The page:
“…when people were hearing us, they were hearing the avant-garde on the one hand, and they were hearing the history of jazz that led up to it on the other hand – because Miles was that history.” -Herbie Hancock, 1968Professor of music and musician/composer Keith Waters at the University of Colorado, Boulder has produced a masterful analysis of the Miles Davis second quintet studio recordings in the years 1965 through 1968.  Waters analyzes the remarkable period of “controlled freedom” and collaboration between trumpeter Miles Davis, keyboardist Herbie Hancock, saxophonist Wayne Shorter, bassist Ron Carter, and drummer Tony Williams.Waters writes that “the role of analysis is to provide further, alternative, or nuanced ways into hearing the music, to consider how the moment to moment flow of improvisation resonates with or creates frictions with aspects of jazz traditions in which the players were so firmly rooted, and to hear how the recordings themselves participated in shaping that jazz tradition.”Waters’ comprehensive and nuanced strategies for analyzing pitch, rhythm/meter and form are given context in chapter 2 followed by chapter discussions of specific quintet recordings (and selected solos within) in E.S.P. (Iris, Little One, ESP, Agitation), Miles Smiles (Dolores, Orbits, Circle, Ginger Bread Boy, Freedom Jazz Dance), Sorcerer (Vonetta, Masqualero, Prince of Darkness, Pee Wee, Limbo), Nefertiti (Hand Jive, Nefertiti, Madness, Pinocchio, Riot) in chapters 3- 6, respectively.  The albums Miles in the Sky and Filles de Kilimanjaro (Country Son, Paraphernalia, Black Comedy, Stuff, Petits Machins,  Tout De Suite, Filles de Kilimanjaro), according to Waters, signaled a significant departure from previous recordings/compositions with electric piano, electric bass and rock-based rhythms,  and an “imminent shift to jazz-rock fusion.”    Later groups continued forays into jazz fusion (including those from the second quintet – Herbie Hancock’s Headhunters band, Wayne Shorter’s Weather Report and The Tony Williams Lifetime).Many of the aforementioned compositions have found their way into the “jazz canon,” though Waters cautions that lead sheets may be more indicative of jazz “pedagogies” of the time that don’t reflect the highly complex modal explorations and rhythmic nuances found in the quintet recordings.Waters writes that Miles Davis embraced the concept of “sketches” which “provided his musicians with a germinal idea, allowing room for flexibility and substantial individual input.”  This also blurred the concept of “authorship,” however, since collaborations of this kind brought varied and complex alterations to the many facets of original compositions.Waters’ own biographical sketches of quintet members Davis, Shorter, Hancock, Carter and Williams (their interactions and what they individually said about the music and their musical colleagues) give the reader fascinating insights as to how the sum of the parts of these extraordinarily skilled jazz professionals provided a literal Big Bang of collaborative innovation in a period of three and a half years.The idea of “controlled freedom,” a concept articulated by keyboardist Herbie Hancock, is an important concept in defining the second quintet’s body of work.  Quintet leader Miles Davis, Waters emphasizes, with his “palette of timbres,” and “…melodic ideas in the middle register of the trumpet, “searing lyricism on ballad playing combines tenderness with detachment.”    He was always open to new ideas, experimentation and   artistic challenge.Waters cites critic Robert Walsar’s description of Miles Davis, Learn more about your ad choices. Visit megaphone.fm/adchoicesSupport our show by becoming a premium member! https://newbooksnetwork.supportingcast.fm/music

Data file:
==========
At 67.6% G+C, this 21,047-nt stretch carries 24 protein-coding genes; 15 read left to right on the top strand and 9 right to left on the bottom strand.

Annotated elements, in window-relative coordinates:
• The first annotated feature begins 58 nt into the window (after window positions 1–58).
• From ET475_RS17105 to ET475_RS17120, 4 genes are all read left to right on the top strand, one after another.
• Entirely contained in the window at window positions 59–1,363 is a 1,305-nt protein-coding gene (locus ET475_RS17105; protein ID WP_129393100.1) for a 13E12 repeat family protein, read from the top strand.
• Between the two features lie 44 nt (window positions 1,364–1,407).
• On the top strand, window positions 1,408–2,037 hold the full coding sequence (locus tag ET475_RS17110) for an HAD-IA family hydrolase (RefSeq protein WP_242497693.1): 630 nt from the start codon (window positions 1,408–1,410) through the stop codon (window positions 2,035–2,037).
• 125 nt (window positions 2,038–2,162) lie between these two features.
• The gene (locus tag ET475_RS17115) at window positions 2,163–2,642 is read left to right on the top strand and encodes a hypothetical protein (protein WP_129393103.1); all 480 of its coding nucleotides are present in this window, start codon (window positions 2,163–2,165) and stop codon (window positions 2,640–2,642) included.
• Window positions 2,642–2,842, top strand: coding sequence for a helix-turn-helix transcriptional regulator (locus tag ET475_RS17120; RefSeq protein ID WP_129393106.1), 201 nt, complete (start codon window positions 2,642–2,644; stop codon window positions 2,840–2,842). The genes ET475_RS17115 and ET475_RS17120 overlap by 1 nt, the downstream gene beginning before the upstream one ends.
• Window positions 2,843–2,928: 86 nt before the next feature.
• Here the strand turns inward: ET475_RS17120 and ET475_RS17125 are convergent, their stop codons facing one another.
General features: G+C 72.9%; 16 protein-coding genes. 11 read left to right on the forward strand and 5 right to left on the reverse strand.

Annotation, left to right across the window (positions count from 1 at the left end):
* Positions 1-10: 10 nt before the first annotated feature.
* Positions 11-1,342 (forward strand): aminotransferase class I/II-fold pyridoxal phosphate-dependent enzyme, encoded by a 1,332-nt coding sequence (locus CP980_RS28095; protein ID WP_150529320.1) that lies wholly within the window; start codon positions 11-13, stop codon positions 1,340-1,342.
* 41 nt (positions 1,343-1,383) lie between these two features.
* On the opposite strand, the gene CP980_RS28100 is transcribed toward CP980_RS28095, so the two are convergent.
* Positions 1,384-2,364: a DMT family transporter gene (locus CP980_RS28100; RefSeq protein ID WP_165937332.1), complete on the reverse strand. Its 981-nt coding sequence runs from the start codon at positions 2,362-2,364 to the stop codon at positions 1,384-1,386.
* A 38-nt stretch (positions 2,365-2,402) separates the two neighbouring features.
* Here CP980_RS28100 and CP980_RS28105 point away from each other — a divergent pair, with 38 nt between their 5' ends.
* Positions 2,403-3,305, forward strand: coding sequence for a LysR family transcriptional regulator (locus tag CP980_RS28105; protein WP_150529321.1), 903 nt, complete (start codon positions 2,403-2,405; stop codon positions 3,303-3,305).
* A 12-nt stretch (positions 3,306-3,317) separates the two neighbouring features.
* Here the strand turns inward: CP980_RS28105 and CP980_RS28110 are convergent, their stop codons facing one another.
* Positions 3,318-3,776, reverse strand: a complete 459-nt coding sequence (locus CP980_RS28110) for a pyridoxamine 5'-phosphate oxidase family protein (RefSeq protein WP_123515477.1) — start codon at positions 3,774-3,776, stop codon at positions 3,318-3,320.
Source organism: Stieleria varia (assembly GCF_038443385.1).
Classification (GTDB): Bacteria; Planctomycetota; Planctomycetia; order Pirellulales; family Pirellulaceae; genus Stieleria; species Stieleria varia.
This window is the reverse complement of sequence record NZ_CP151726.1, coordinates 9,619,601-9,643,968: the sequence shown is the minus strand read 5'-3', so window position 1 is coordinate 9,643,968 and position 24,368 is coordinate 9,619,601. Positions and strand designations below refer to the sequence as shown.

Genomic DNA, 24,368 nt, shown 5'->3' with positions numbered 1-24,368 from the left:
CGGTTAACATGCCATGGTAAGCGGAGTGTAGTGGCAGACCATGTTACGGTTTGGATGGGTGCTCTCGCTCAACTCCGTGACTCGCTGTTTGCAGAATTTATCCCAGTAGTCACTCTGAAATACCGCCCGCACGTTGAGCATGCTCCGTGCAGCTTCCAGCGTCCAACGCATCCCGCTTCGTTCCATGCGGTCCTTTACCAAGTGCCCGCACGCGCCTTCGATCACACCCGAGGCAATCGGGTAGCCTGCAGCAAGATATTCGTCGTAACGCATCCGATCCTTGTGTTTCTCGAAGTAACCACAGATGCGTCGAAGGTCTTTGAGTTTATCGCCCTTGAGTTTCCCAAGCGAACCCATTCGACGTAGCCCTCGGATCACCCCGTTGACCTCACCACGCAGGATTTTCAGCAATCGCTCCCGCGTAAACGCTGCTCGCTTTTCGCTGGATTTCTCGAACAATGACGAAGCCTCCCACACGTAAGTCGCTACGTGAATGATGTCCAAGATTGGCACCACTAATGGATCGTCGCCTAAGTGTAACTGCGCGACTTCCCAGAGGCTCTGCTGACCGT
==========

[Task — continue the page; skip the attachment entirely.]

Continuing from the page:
1hr 6mins